I’ve selected five new fabric collections that use plastic bottles, recycled wool and even castor beans to create beautiful and hardwearing fabrics that are also kinder to the planet.
With the launch of Interior Design Declares a couple of weeks ago it looks like the interior design industry is making positive strides towards a more sustainable future.
And we can all do our bit. Because, to coin a much used phrase, if you are not part of the solution you are part of the problem. One obvious step is to lean towards eco fabrics, not just for our own homes but for client projects too. So here is my pick of the latest, sustainable launches.
First up, Kirkby Design, part of the Romo Group, which today launches The Sustainable Collection. The fabrics in the collection are made entirely from environmentally conscious, sustainable materials such as 100% PET recycled polyester from waste plastic bottles, recycled wool (mostly from the fashion industry) and Tencel lyocell – a sustainable yarn that originates from fast growing eucalyptus trees. In addition each fabric is itself fully recyclable.
To underline its commitment to a greener world, Kirkby has also linked with two charitable organisations to donate a percentage of proceeds from every metre of fabric sold. For its Wave and Flow fabrics, both produced from recycled plastic bottles, the company has partnered with The Marine Conservation Society. A charity centred around plastic waste reduction. (Flow is shown in the image at the top)
For Fleck Eco and Leaf II, collections that use recycled wool, Kirkby has linked to Trees For Life a re-wilding charity based in the Scottish Highlands.
I am impressed that Kirkby is not just producing genuinely eco friendly fabrics (some textiles that call themselves sustainable do not use 100% sustainable materials) but the company is also currently trialling packaging options to find a suitable alternative to the polyurethane it currently uses to wrap products in transit.
Jordan Mould, creative director at Kirkby Design says, “Since our 2015 Leaf recycled wool collection, we have always desired creating more products that are unmistakeably stylish yet still eco-friendly. Thanks to developments in recycling processes and working closely with trusted mills, we have now been able to create four fabric collections that are environmentally conscious and remain true to the brand.”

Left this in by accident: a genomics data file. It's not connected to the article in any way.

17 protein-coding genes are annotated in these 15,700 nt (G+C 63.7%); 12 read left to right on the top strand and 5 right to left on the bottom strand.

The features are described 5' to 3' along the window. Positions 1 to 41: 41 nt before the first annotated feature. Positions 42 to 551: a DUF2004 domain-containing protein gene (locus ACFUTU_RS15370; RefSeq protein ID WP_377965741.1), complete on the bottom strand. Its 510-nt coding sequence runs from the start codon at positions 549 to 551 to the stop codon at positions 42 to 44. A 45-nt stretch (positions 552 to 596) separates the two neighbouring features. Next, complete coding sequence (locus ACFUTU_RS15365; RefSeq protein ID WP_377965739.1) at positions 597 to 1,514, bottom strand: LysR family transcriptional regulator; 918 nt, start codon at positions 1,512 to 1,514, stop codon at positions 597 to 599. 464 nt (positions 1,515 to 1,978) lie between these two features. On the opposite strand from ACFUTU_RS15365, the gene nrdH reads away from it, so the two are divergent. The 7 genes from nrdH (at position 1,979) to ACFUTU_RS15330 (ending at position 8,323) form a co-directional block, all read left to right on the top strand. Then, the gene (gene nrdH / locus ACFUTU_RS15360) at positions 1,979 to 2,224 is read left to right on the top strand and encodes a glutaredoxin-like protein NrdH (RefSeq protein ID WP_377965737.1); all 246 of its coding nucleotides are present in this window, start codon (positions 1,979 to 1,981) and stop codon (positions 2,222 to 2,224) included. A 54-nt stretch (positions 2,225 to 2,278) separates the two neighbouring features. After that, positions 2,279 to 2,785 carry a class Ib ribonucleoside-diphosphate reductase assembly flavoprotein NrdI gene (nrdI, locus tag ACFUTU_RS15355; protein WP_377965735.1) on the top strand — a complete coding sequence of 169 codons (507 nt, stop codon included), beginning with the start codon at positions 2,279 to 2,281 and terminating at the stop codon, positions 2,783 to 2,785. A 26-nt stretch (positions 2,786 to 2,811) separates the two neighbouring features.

Bernie de Le Cuona has long been an advocate for natural, sustainable textiles. The Pure collection from de Le Cuona is manufactured from 100% organic linen certified to The Global Organic Textile Standard. The certification confirms that the fabrics are sustainably and responsibly produced without harmful chemicals – meaning no damaging particles are emitted into the environment or the air we breathe in our interior spaces.
Bernie follows the production journey of Pure closely, promising no greenwashing at any stage. And, determined to raise awareness of Pure organic linen, de Le Cuona has kept the price of this valuable fabric to no more than 8% higher than an equivalent product in the de Le Cuona natural fibre portfolio. Extending the range, Pure bedlinen launches in May.
Meanwhile, Ultrafabrics has expanded its Volar Bio range with six new colours including indigo, spinach (I love this as a name) and café noir.
Ultrababrics claims to be the World’s leading animal free fabric manufacturer. It launched Volar Bio in 2019 and the fabric received the Innovation Award in the 2020 PETA Vegan Homewares Awards. By 2025 Ultrafabrics goal is to include bio based ingredients and /or recycled content in 50% of its new products.
The company is also installing solar panels at is warehouse and mill in Japan to move towards Japan’s pledge to be a carbon neutral country by 2050.
Rubelli’s S/S 2021 collection includes new bio-based fabric made from a combination of eco viscose and an innovative fibre produced from the castor bean. Highlights in this collection include Lollipop, a criss-cross design, and Cuba Libra taking inspiration from cubist paintings both in its geometric shapes and the use of a reduced palette.
Not to be left out, Clarke & Clarke has launched the Eco Collection. Manufactured entirely from recycled plastic, this is a first for the brand. The collection features subtle geometric designs, including a classic herringbone, as well as a soft chenille and a multi coloured plain. On average, 90 recycled plastic bottles result in 1m of fabric.
If you want to delve even further into the world of alternative materials can I recommend Adrienne’s feature on alternative sustainable materials where you can discover a ‘leather’ made form pineapple and a concrete alternative manufactured from hemp.